Peace journalism: A paradigm shift in traditional media approach
Power, politics and profit have been the key factors in determining the media’s traditional approach towards conflict. But in recent decades, the debate on ‘peace journalism’ as an approach to conflict has gained momentum and several scholars (Galtung, 1973; Lynch, 2005; Bell, 1998; Howard, 2003; Allan, 2007; Keeble, 2010) have argued in favour of the concept. However, many questions pertaining to the extent of effectiveness of peace journalism and its application to other forms of media remain unanswered. This article is an attempt to explore answers to these questions. It argues that there is a beginning of a paradigm shift in the traditional media’s approach to conflict situations. While peace journalism was been linked with conflict resolution and advocacy, there is now greater acceptance of it as an attitude that frames a news story. There are also examples to show that it is being applied to other media such as photojournalism, documentary making, film production, investigative journalism, community and specialised media. At the same time, advocates and practitioners of peace journalism face several challenges as there is no universal standard to deal with conflicts.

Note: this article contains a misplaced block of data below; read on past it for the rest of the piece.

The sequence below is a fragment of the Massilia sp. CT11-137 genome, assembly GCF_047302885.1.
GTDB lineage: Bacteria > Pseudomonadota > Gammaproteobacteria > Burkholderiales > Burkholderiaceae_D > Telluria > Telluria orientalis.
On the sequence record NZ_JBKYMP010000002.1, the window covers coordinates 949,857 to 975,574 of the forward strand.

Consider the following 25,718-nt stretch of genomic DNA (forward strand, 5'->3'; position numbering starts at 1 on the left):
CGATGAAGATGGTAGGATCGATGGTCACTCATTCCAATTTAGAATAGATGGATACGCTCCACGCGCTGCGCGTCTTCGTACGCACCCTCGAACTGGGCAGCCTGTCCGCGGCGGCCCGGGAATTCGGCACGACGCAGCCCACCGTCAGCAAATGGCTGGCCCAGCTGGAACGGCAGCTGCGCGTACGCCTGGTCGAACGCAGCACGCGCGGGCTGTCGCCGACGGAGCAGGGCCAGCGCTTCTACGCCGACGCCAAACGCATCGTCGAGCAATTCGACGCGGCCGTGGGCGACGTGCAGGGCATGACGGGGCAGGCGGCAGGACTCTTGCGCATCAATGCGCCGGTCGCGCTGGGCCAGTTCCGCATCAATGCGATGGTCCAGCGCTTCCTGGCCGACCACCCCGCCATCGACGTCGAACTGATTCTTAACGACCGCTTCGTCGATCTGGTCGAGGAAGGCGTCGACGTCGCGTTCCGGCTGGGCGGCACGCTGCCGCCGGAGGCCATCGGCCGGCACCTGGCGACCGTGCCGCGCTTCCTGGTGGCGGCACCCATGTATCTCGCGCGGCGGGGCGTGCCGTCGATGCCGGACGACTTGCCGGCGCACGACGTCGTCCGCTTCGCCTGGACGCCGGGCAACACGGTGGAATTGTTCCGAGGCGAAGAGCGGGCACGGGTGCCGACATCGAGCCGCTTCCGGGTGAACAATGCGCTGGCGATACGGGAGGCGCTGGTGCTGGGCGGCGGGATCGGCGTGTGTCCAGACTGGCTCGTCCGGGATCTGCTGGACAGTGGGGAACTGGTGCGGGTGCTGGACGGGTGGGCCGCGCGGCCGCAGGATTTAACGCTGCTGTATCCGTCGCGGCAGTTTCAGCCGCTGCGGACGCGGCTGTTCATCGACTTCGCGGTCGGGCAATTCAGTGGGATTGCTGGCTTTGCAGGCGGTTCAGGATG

Copyright (c) 2011 Rukhsana Aslam
This work is licensed under a Creative Commons Attribution-NonCommercial 4.0 International License.